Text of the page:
Melanie Leishman (as Hannah B. Williams), Alex House (as Todd Smith), Chris Leavins (as Atticus), Maggie Castle (as Jenny Kolinsky) and Bill Turnbull (as Curtis Weaver)
Math, English, History, lunch, study hall, Gym, Science - that pretty much sounds like a typical school day for the average teenager, including Todd Smith. However, when it comes to this stoner Metalhead, even that type of schedule often proves a bit too taxing. Imagine Todd’s surprise when he along with his unrequited love Jenny Kolinsky, best buddy Curtis Weaver and bookworm Hannah B. Williams are also faced with fighting the dark side.
In the Canadian supernatural TV comedy/drama Todd & the Book of Pure Evil, these Crowley High School students must find and destroy the Book of Pure Evil -- which grants the wishes of those who possess it but in dark, bizarre and twisted ways -- before it falls in the hands of a group of Satanists who are descended from those who secretly founded the small town. Their task is made more difficult by the fact that the book flies away once its spells are undone.
Unfortunately, Todd would not be your first choice when it comes to taking on such a responsibility. He is, after all, just a teenage boy, as actor Alex House, who plays our hero, explains.
“I always say that Todd is not very bright,” says House with a chuckle. “He’s also definitely what I think is a good example of an anti-hero or a reluctant hero. The two of us aren’t too similar, and that’s the real challenge when playing him, which is filling in the parts of Todd that aren’t really me.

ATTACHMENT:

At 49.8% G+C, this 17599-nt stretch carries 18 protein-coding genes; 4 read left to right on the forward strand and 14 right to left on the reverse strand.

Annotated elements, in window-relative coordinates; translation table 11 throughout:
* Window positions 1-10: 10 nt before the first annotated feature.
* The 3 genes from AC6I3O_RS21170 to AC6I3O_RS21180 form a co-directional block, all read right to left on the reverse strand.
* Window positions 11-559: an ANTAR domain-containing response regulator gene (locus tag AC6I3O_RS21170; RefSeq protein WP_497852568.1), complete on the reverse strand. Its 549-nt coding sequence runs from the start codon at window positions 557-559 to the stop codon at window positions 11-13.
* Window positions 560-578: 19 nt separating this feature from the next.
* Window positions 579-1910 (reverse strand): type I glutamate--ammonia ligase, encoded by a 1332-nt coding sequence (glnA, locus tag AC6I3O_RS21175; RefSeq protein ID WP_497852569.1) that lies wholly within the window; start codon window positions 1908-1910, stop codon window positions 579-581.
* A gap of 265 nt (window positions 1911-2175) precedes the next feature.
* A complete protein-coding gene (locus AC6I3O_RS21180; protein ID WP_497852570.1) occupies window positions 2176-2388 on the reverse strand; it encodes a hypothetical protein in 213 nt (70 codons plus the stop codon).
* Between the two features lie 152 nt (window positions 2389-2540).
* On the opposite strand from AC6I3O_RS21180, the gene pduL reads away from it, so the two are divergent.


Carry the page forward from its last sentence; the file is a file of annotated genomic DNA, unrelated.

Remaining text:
“Todd is maybe a little bit like what I used to be in high school in terms of immaturity and just general recklessness in his way of thinking. So I have to just allow myself to have fun with Bill Turnbull [Curtis Weaver] and be sort of childish in order to help get me into the mindset of a 17-year-old boy who’s obsessed with girls, heavy metal, general destruction and stuff like that. For Todd, things that concern, say Jenny when she’s not wanting to talk with him or date him are what he considers end of the world issues as opposed to fighting monsters and the forces of evil.
“I actually went through my old journals from high school and found things I’d written about girls like, ‘Oh, she’s THE one, and I have to dedicate so much time to making this [relationship] work.’ Now, of course, I don’t even remember ever having a crush on this girl, do you know what I mean? So again, that’s very much a part of who Todd is, which for me means getting back to that state of being really self-absorbed and where nothing else matters.”
Todd & the Book of Pure Evil began life back in 2003 as a short film written by Craig David Wallace [who also directed the film] and Max Reid. It premiered at the Toronto International Film Festival and went on to tour other festivals around the world. In 2009 a pilot for a potential TV series was commissioned by Canada’s National Screen Institute’s Totally TV program for the Space channel. As soon as House heard the news he knew he had to be a part of the project.
“I went in for my first audition and Craig happened to be there,” recalls the actor. “Shortly after that I got a callback and was told by the casting people that they wanted me to read with other people to check for possible chemistry, so I figured that I had a decent shot at the part. So I read with Bill Turnbull as well as Maggie Castle [Jenny], and then after that I went back in a third time to read for the network.